Spurs 1909: The Era of Walter Tull
In 1909 Tottenham was in the sporting news. For the first time in its history, local football club Tottenham Hotspur was promoted to the First Division of the football league.
Spurs was then as it has remained since, amongst the most successful football clubs in this country.
In the same year the club acquired a new player called Walter Daniel Tull. He signed for the sum of £10 and this new signing was symbolic; Walter Tull was only the second black professional footballer to play in this country in the top division of his sport.
In 1909 - more than 100 years ago - Tottenham was in the sporting news.
Born in Folkestone in 1888, Walter Tull was the son of Daniel, a carpenter from Barbados, and Alice, from Kent.
Walter was orphaned at 10 years old. He was sent, along with his brother, to an orphanage in London. It was there where his footballing talents began to shine.
Walter Tull was spotted by Clapton Football Club. Within three months of joining he played in the first team, leading them to win three football cup titles in 1908-1909. He was described as ‘the catch of the season’.
Soon noticed by the top football clubs, Walter signed for First Division Tottenham Hotspur in 1909. In June that year, he joined the team’s tour of Argentina and Uruguay. By September, Walter had made his first professional footballing debut in a match against Sunderland. He received much praise in the sports pages of the press.
Walter was 21 years old. At that time he was the only professional black footballer out of more than 600 professional footballers in the English leagues.
As the first black footballer for more than 20 years in this country, Walter Tull looked different from his fellow Spurs players. He was often called ‘darkie’ by spectators and reporters.
During an away match against Bristol City, matters grew much worse. Walter was targeted on the pitch with racist insults by the Bristol City fans. Their language was reported as ‘lower than Billingsgate’. Others reported it as a ‘cowardly attack' on Walter Tull. Another report, expressing outraged by the incident, said:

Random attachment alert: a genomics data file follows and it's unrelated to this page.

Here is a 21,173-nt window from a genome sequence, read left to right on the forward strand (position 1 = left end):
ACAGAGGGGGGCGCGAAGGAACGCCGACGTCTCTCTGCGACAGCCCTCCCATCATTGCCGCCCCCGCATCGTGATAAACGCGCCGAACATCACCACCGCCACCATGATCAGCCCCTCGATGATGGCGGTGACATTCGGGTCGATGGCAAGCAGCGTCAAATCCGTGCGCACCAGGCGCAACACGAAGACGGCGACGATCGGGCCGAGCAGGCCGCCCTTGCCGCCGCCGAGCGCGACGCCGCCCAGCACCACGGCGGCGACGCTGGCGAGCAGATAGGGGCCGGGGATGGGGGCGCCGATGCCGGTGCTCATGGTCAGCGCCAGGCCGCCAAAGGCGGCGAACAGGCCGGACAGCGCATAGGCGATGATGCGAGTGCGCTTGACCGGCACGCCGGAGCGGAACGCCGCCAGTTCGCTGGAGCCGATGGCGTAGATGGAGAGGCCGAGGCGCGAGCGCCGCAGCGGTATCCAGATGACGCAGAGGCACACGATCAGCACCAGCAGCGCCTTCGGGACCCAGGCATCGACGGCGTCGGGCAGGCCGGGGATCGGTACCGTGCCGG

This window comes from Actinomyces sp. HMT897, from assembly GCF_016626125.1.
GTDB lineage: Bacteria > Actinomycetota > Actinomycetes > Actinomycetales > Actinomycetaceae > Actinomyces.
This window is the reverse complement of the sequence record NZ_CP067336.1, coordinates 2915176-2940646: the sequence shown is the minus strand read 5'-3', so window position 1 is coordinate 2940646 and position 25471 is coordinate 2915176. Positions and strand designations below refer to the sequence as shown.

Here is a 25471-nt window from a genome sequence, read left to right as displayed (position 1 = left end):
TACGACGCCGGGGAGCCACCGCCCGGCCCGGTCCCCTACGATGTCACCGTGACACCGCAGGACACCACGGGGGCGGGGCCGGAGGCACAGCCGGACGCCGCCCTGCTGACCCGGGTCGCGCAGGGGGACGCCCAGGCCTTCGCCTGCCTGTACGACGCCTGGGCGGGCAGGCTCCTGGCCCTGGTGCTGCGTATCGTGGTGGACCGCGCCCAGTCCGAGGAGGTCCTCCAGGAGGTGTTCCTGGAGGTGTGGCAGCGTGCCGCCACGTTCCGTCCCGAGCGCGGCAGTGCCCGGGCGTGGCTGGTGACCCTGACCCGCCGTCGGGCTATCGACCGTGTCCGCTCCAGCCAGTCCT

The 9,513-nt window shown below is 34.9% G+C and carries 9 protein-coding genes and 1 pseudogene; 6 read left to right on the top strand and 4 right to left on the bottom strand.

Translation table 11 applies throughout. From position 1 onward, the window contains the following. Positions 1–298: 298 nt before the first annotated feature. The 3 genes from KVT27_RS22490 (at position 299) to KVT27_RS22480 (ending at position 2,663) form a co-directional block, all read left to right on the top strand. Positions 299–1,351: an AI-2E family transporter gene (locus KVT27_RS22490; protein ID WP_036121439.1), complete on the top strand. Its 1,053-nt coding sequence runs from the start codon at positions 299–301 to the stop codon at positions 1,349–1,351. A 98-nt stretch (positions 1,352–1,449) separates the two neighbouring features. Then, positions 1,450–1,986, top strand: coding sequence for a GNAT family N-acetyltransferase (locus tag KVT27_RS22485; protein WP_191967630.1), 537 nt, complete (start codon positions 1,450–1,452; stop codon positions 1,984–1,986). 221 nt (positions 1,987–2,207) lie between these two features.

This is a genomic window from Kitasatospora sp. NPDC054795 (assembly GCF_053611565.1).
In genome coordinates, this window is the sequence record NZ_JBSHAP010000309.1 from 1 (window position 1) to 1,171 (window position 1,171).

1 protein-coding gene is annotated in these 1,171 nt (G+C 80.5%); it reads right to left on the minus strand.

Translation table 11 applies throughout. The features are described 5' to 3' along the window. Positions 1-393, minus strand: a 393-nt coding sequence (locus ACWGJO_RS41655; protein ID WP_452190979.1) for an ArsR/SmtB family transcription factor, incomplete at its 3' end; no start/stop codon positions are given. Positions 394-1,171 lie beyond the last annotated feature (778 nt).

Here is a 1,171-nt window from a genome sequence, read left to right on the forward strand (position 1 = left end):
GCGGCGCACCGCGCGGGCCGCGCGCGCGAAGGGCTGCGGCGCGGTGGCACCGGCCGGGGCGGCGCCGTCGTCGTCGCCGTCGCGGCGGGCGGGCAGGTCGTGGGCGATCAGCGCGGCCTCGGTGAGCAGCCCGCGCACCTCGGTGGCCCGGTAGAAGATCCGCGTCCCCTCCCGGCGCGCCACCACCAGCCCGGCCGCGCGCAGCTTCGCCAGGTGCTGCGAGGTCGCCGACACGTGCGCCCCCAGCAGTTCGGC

"Let me tell those Bristol hooligans that Tull is so clean in his mind and method as to be a model for all white men who play football."
After this Tottenham Hotspur FC had Walter playing mainly in their reserve team. During a game in February 1911 he came to the attention of Northampton Town Football Club, when Spurs beat them 7-1. The press wrote: ‘After 11 minutes Tull scored a pretty goal for Tottenham’. Walter Tull went on to score a hat-trick! In October 1911 he was transferred by Spurs to Northampton Football club.
At the outbreak of the First World War in 1914, Walter followed other fellow footballers and signed up with the 17th (1st Football) Battalion of the Middlesex Regiment. He was a good soldier and his leadership qualities were recognised by the Army, who suggested he should be promoted. However, at that time, the Manual of Military Law 1914 forbade 'any person of colour' from being an officer. In spite of this, Walter went on to train to become a commissioned officer in 1917. Walter became the first British-born black officer in the British Army!
Walter led his unit, at the Battle of Piave on the Italian Front, through extreme weather conditions and brought his men back safely without a single casualty. Walter was mentioned in dispatches for his “gallantry and coolness under fire.” He was recommended for a Military Cross, which he never received - possibly because of the colour of his skin.
Tragically, Walter Tull was killed in action during the second Battle of the Somme in March 1918. He was 29 years old. He was such a popular officer that several of his men tried to recover his body and bring it back to the trenches. But their attempts were in vain. Alongside the tributes from his army colleagues, Second Lieutenant Walter Tull was awarded the British War and Victory Medal.
Like many soldiers who served in the Great War, Walter Tull's body was never found. At Britain's national Armistice commemorations there is focus at Westminster Abbey on the Tomb of the Unknown Warrior. This represents all the thousands of soldiers who, like Tull, have no known grave.